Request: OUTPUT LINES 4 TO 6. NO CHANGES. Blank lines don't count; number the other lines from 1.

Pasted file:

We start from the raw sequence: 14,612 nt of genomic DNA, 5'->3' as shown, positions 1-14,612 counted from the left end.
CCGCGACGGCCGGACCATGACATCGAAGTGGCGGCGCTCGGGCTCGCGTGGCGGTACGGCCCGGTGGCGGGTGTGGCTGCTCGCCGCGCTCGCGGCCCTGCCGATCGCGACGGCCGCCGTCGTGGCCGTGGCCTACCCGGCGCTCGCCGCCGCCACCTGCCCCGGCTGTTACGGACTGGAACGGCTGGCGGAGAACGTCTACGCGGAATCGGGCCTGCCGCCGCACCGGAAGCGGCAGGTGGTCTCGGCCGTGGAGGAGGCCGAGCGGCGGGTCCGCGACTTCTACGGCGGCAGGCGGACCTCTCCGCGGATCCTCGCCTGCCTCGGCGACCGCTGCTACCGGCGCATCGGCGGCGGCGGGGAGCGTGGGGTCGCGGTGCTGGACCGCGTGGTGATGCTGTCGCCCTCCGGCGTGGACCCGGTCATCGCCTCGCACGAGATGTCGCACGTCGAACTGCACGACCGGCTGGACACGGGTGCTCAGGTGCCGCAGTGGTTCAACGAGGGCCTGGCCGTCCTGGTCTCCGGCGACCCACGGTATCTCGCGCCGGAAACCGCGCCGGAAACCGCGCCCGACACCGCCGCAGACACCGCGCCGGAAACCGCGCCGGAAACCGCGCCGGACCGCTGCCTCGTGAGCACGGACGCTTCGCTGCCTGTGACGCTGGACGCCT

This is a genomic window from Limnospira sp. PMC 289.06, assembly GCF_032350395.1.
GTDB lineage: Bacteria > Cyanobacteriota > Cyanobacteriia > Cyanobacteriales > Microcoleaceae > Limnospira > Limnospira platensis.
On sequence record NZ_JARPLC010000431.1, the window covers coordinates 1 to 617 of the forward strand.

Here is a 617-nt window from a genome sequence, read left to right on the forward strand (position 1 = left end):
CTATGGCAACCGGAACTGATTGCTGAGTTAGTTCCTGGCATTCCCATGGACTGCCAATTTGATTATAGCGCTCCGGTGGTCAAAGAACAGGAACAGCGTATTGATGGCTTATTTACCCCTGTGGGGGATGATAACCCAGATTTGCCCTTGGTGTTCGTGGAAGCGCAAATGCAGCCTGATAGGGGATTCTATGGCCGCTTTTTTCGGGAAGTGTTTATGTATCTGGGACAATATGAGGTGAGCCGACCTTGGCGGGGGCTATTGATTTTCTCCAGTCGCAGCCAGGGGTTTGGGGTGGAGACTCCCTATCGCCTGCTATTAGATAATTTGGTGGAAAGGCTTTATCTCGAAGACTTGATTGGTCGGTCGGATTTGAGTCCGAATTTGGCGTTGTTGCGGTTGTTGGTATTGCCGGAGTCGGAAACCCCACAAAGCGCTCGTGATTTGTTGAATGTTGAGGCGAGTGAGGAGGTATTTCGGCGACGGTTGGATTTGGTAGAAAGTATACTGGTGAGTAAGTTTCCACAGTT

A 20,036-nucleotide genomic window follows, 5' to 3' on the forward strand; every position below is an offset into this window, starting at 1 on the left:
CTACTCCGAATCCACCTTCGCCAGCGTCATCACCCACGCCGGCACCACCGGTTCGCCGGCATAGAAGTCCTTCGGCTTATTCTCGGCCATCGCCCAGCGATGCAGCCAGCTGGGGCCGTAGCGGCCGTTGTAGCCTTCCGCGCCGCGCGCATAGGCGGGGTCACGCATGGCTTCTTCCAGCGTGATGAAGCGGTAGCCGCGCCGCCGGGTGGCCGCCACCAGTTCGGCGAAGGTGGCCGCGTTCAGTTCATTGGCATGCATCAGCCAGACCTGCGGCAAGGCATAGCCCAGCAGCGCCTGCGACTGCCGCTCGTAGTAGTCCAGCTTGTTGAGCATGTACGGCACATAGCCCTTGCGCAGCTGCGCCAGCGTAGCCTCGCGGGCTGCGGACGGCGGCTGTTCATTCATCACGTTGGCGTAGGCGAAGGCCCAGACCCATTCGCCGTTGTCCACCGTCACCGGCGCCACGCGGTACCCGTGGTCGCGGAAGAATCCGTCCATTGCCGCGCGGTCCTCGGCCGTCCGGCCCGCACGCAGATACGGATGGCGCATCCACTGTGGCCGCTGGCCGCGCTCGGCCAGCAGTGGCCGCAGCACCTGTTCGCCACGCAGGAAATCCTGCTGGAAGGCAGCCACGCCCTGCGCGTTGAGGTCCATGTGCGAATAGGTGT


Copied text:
GTDB lineage: Bacteria > Cyanobacteriota > Cyanobacteriia > Cyanobacteriales > Microcoleaceae > Limnospira > Limnospira platensis.
On sequence record NZ_JARPLC010000431.1, the window covers coordinates 1 to 617 of the forward strand.

Here is a 617-nt window from a genome sequence, read left to right on the forward strand (position 1 = left end):